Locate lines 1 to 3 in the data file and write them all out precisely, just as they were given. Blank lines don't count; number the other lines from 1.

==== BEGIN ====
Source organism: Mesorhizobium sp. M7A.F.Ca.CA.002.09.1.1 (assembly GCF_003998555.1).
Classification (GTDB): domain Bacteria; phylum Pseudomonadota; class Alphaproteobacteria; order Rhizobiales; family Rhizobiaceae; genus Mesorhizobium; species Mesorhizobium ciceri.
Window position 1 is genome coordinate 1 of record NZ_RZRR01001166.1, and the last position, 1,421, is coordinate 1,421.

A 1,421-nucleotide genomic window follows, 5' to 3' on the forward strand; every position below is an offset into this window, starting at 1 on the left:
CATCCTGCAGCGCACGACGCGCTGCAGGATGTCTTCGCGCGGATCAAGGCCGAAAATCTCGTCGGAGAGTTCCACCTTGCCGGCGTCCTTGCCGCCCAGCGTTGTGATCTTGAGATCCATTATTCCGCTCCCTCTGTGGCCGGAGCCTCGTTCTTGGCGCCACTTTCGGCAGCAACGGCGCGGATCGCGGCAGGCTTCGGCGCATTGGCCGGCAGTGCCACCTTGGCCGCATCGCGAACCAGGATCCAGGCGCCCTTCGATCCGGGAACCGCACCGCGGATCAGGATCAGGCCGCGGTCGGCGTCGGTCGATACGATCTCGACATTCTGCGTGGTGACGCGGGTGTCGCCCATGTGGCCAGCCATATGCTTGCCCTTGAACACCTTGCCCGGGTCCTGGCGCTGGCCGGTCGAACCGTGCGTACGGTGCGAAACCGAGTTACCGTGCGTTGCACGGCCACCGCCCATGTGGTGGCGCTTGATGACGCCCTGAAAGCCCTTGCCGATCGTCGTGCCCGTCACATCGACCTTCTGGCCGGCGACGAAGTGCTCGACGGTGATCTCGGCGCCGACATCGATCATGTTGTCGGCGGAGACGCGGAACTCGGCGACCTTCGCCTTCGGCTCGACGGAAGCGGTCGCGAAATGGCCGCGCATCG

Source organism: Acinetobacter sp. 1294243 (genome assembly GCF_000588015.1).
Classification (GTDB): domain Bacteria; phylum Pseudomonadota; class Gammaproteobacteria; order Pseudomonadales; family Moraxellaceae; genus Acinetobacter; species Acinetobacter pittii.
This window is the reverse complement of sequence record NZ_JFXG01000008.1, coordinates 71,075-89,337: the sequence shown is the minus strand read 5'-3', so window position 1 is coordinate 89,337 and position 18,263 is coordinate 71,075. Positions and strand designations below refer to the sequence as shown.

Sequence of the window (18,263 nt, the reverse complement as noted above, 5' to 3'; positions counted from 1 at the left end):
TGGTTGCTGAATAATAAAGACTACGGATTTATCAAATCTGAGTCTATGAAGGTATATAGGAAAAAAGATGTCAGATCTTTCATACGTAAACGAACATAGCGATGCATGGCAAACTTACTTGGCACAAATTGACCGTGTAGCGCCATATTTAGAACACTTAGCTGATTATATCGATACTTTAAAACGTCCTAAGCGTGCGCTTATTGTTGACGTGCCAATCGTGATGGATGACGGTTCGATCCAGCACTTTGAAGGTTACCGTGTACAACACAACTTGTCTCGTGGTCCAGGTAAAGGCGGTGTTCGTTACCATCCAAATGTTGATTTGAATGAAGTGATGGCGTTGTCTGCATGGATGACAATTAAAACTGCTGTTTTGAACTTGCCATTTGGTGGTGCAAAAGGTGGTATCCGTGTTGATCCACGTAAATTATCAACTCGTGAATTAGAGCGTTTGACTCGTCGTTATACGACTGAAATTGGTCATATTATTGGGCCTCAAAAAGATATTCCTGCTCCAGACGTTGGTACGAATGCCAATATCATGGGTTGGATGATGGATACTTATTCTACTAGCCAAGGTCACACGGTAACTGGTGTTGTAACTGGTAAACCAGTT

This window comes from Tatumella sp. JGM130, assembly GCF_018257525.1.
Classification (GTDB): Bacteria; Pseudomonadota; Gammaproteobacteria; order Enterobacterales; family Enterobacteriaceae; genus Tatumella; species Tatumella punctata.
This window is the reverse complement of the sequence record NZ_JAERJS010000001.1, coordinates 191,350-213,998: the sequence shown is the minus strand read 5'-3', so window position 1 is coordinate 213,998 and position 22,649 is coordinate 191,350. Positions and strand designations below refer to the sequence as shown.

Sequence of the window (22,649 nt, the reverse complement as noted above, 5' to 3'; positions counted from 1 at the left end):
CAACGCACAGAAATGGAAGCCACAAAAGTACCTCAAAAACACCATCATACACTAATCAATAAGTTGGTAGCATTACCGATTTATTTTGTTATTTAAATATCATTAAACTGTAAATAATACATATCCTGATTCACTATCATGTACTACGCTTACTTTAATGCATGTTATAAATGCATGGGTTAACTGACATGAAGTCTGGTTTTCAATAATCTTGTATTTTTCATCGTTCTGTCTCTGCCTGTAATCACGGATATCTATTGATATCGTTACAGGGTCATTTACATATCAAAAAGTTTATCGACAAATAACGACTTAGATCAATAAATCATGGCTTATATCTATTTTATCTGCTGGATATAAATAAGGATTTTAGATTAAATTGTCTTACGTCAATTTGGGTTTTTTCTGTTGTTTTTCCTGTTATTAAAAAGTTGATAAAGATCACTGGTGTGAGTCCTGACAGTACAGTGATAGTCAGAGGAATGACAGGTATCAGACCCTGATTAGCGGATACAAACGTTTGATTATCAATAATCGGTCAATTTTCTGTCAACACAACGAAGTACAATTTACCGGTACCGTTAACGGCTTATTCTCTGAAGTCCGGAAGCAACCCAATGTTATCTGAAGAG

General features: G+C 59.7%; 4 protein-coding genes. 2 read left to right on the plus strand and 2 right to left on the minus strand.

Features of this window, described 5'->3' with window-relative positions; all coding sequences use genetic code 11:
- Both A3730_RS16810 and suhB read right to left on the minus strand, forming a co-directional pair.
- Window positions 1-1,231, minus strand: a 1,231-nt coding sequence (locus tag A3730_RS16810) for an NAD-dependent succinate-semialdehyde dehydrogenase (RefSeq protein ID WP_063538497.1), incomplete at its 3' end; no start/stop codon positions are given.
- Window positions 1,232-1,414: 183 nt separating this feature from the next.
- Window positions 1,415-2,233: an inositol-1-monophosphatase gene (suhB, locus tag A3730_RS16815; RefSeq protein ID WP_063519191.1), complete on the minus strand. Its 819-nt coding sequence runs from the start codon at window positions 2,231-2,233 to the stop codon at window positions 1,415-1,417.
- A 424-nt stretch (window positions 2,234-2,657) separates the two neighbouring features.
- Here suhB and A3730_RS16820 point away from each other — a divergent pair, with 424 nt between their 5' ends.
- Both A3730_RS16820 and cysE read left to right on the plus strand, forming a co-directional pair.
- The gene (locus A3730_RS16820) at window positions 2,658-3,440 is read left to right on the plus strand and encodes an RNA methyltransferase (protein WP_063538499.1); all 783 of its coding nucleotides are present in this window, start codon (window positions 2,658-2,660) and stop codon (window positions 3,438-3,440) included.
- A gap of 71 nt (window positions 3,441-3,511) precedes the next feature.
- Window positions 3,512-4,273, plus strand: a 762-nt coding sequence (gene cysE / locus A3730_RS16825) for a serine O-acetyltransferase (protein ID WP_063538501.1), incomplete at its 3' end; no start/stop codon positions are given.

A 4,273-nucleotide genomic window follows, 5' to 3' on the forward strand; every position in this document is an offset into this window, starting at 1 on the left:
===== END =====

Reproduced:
Source organism: Mesorhizobium sp. M7A.F.Ca.CA.002.09.1.1 (assembly GCF_003998555.1).
Classification (GTDB): domain Bacteria; phylum Pseudomonadota; class Alphaproteobacteria; order Rhizobiales; family Rhizobiaceae; genus Mesorhizobium; species Mesorhizobium ciceri.
Window position 1 is genome coordinate 1 of record NZ_RZRR01001166.1, and the last position, 1,421, is coordinate 1,421.